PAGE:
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A daily record of what I'm thinking about what I'm reading

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Thursday, November 6, 2014

Analysis of a sentence in A Dance to the Music of Time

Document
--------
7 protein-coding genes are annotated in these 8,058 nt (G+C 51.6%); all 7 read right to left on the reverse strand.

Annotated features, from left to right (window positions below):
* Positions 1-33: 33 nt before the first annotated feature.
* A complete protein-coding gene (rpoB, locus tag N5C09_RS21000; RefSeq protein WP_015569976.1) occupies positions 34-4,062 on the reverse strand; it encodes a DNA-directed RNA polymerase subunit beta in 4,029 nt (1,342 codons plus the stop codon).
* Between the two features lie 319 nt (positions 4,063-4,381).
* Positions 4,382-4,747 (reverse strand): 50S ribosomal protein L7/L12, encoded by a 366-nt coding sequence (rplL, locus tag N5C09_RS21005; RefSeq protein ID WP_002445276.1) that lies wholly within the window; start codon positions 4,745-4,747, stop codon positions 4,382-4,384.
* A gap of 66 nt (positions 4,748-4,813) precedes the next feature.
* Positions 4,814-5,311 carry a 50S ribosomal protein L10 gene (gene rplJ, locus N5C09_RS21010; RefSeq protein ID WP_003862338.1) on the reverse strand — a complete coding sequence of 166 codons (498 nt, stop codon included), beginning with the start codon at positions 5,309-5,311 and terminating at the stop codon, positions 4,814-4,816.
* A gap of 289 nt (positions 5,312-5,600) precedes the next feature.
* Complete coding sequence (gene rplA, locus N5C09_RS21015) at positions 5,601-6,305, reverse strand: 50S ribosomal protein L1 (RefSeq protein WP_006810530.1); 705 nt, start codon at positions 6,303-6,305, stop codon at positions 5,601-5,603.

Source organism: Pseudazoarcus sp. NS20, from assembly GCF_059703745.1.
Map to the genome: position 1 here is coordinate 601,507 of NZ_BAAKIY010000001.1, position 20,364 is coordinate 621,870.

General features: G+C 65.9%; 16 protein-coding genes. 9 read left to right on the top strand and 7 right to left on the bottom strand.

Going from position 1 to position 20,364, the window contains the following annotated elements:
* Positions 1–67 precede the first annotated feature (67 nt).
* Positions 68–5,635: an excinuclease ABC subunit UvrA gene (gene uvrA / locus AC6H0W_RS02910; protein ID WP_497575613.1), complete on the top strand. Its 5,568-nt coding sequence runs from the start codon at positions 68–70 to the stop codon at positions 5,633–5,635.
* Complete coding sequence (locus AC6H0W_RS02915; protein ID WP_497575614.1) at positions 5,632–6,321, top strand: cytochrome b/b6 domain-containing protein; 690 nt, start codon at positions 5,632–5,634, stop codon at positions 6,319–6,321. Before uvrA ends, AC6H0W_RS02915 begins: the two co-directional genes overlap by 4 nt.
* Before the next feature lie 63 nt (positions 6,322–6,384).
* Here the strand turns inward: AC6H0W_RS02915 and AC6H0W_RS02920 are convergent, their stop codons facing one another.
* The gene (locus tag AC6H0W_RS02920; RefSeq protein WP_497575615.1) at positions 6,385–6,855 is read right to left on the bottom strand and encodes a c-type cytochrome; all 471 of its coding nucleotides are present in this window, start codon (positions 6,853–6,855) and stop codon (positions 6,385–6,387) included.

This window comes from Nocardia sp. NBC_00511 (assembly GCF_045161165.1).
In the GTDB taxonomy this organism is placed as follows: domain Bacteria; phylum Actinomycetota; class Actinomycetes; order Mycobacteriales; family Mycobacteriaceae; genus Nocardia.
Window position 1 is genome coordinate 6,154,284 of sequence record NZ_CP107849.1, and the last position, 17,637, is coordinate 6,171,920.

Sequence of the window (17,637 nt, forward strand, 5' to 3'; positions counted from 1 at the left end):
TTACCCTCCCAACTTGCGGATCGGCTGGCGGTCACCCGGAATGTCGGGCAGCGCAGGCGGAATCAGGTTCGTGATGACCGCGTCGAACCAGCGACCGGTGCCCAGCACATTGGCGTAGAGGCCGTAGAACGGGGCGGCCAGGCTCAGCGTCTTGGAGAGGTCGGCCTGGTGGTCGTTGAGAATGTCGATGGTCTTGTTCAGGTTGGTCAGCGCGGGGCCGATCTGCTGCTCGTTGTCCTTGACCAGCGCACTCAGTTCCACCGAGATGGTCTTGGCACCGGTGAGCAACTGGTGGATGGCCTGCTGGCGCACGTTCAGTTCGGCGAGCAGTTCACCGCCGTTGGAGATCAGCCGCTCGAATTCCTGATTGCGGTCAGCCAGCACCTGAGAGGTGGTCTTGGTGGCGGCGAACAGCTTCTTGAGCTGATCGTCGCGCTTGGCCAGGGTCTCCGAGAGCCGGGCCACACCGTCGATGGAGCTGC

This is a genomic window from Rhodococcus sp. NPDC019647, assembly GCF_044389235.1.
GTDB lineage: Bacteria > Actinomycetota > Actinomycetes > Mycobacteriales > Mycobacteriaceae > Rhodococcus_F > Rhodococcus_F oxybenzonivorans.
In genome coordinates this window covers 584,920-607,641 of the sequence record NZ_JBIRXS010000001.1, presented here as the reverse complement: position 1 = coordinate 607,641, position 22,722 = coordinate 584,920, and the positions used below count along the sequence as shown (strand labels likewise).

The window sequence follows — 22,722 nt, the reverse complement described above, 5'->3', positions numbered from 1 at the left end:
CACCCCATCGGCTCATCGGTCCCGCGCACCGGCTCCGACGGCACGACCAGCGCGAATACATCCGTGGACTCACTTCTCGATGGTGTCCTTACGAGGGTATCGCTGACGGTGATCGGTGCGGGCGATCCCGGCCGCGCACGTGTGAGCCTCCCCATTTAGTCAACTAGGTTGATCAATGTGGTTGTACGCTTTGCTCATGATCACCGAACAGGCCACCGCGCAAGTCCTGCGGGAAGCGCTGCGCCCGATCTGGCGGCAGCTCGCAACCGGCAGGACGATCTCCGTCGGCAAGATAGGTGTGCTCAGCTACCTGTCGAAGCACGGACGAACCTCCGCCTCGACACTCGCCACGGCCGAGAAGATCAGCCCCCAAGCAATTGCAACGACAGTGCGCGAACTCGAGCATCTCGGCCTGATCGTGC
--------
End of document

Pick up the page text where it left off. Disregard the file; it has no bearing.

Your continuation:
Here's a sentence from vol 11 (Temporary Kings) of Anthony Powell's A Dance to the Music of Time: "Friends made in a military connexion were, on the whole, to be seen more conveniently, infinitely more agreeably, in settings of a less deliberate character, where former brother officers, now restored to civilian life in multitudinous shapes, had often passed into spheres with which it was hard to make conversational contact." This sentence gives you an idea of Powell's style and way of thinking - incredibly English (yes, "connexion" is not a typo), hesitant, ruminative, full of qualifications and almost amusing circumlocutions. It's anti-American or at any rate anti-Hemingway (whom he mentions a few times), but not at all decorative, florid, or effusive (not Proust, not Faulkner), not experimental (not Joyce either). At times, he's almost a Python precursor - can you vaguely hear the John Cleese of the cheese shop episode, "ceasing [his] Walpolian activities in order to convey myself ..."?) You could "translate" the sentence into this, I think: When you meet Army friends after the war, your lives are so different that it's almost impossible to have a conversation. But that squeezes our all the nuance, and all the sense that Powell consistently gives us of a mind at work trying to chronicle his life. Interestingly, this 12-volume novel isn't difficult to read, even though the individual sentences sometimes are; there's also a lot of dialogue, very clear in the writing though very subtle in the nuances, and there are extremely few languorous passages  - so it's possible to read the novel at a good clip, not pause to puzzle over the subtleties of language, just get the plot, which is deliciously gossipy throughout. Doing so, however, misses the point - strangely, almost paradoxically, this is a novel that moves forward rapidly, each volume is pretty short and covers only a small swath of time, but that has an almost hypnotic semantic rhythm, forcing your own mind, as you  read it, or write about it, to reflect and qualify, as I am doing in this sentence.

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